If we agree that intuition may be faulty and cannot be used as the basis for knowledge-claims about God and our world, there would be several implications. Firstly, person intuition of God would be discredited, however Swinburne maintains that ‘an omnipotent and perfectly good God would want to interact with his creatures out of love for them.’ If we dismiss personal experiences, what kind of God are we left with? Ayer refused to accept that any intuitive knowledge was meaningful. Ayer believed we can trust our intuition in everyday life for things we observe that are objects, e.g a ‘yellow patch’ that can be verified as there is empirical evidence (verification principle). God is non-empirical, thus Ayer asserts ‘the notion of a person whose essential attributes are non-empirical is not an intelligible notion at all.’ However Copplestone says ‘the principle of verification cannot be verified by its own criteria, and therefore must be seen as meaningless.’ If the principle itself cannot follow its own criteria, how can the criteria be correct for defining meaningful statements? Dawkins agrees with Ayer and argues religious belief is out of date. His beliefs address the theory of natural selection, which creates the ‘illusion’ of design, which is misinterpreted by believers. He uses the word ‘memes’ to describe units of cultural inheritance of religious belief and claims religion is a virus infecting the mind. Additionally, Hitchens feels that organised religion is ‘the main source of hatred in the world.’ He believes it is a solipsistic delusion; people can be convinced wrong actions can get them into heaven.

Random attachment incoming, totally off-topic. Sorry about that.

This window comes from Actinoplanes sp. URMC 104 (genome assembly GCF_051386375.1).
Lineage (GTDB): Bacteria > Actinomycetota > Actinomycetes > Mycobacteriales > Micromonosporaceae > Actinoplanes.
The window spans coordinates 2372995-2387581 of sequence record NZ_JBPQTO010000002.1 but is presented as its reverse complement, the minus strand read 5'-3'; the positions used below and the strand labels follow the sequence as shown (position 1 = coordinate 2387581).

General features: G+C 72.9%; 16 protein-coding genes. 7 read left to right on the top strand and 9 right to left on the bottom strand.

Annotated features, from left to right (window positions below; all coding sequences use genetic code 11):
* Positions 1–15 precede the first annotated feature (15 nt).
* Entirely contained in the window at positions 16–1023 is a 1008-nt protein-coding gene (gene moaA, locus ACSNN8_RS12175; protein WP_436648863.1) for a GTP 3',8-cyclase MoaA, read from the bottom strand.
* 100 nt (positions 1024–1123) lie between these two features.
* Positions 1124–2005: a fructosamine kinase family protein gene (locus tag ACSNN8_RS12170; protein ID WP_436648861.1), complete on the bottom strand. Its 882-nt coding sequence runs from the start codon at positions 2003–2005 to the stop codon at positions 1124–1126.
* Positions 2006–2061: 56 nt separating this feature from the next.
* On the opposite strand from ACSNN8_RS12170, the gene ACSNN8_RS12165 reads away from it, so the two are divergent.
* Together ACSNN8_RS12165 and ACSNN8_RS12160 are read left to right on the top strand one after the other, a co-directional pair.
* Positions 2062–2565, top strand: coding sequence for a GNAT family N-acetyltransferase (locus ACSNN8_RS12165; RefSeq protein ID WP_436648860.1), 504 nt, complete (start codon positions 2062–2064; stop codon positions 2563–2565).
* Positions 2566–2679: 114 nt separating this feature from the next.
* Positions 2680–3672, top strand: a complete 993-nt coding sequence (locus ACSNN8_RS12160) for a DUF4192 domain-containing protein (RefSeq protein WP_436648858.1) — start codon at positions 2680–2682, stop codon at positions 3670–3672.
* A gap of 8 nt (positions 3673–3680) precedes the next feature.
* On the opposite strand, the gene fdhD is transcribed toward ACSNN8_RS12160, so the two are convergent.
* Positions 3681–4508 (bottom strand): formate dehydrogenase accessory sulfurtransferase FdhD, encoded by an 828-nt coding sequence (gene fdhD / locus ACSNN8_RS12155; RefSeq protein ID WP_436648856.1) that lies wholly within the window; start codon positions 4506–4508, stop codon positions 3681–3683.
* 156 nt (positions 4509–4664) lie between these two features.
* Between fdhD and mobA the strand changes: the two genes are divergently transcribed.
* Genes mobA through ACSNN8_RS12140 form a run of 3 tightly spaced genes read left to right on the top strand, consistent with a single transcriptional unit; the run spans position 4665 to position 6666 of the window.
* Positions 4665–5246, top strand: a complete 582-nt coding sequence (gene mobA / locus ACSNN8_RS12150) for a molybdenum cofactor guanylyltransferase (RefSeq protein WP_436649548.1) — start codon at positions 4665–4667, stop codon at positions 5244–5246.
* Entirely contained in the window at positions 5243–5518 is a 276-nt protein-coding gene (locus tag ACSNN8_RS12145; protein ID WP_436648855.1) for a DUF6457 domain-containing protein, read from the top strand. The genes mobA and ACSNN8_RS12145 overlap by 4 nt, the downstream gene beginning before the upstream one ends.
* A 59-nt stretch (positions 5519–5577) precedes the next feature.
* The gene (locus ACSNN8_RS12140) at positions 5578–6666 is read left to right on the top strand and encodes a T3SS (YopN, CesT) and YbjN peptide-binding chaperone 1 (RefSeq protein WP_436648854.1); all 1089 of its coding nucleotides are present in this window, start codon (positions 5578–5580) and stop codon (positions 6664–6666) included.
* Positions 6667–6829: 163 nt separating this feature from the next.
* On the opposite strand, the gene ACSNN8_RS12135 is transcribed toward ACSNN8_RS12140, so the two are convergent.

Taking a full rejection of religion like Ayer does has implications as it means the foundations of religious belief is consequently destroyed. Religion doesn’t just influence believers, but holds importance in morality, and the British Justice system. Without religion, laws and legal rights put in place would need to be re-evaluated and some people would be in search for a new meaning to life. Donovan’s middle position of avoiding the ‘all or nothing’ approach too has implications. We must have multiple arguments and justifications to prove God exists to form a more conclusive argument. However Flew criticises Swinburne’s attempt to provide a cumulative case using the leaky bucket analogy. Flew stated that arguments for God make a bucket, but the flaws but holes in it, it is pointless trying to fill up the bucket with holes in it.
Donovan’s arguments has implications of strengthening agnosticism, since it allows that religious experiences are meaningful but do not provide definitive evidence. Thus religious encounters may have subjective meaning. This relates to Wittgenstein coming to the proposition that ‘the meaning (of language) is in its use.’ The context of ‘form of life’ gives meaning to symbolism e.g. the communion is meaningful to those in that ‘form of life,’ anyone outside who tries to impose its own ‘grammar’ (e.g. the scientist who wants to test the communion wine for blood) cannot understand the significance to a believer as this is ‘a blunder too big.’ It seems wrong to assume that words must all hold the same meaning, likewise it seems wrong to assume no one can talk of God significantly. But to persuade others of our experiences, it would be necessary to have some supporting arguments or evidence.
To conclude, I agree with Donovan as it is not right to completely reject claims of having a RE and more evidence is needed to support such an argument. Donovan implies that we should have a balanced, critical view of the world and our experiences. Personal intuition is not itself knowledge but could fit with knowledge claims.
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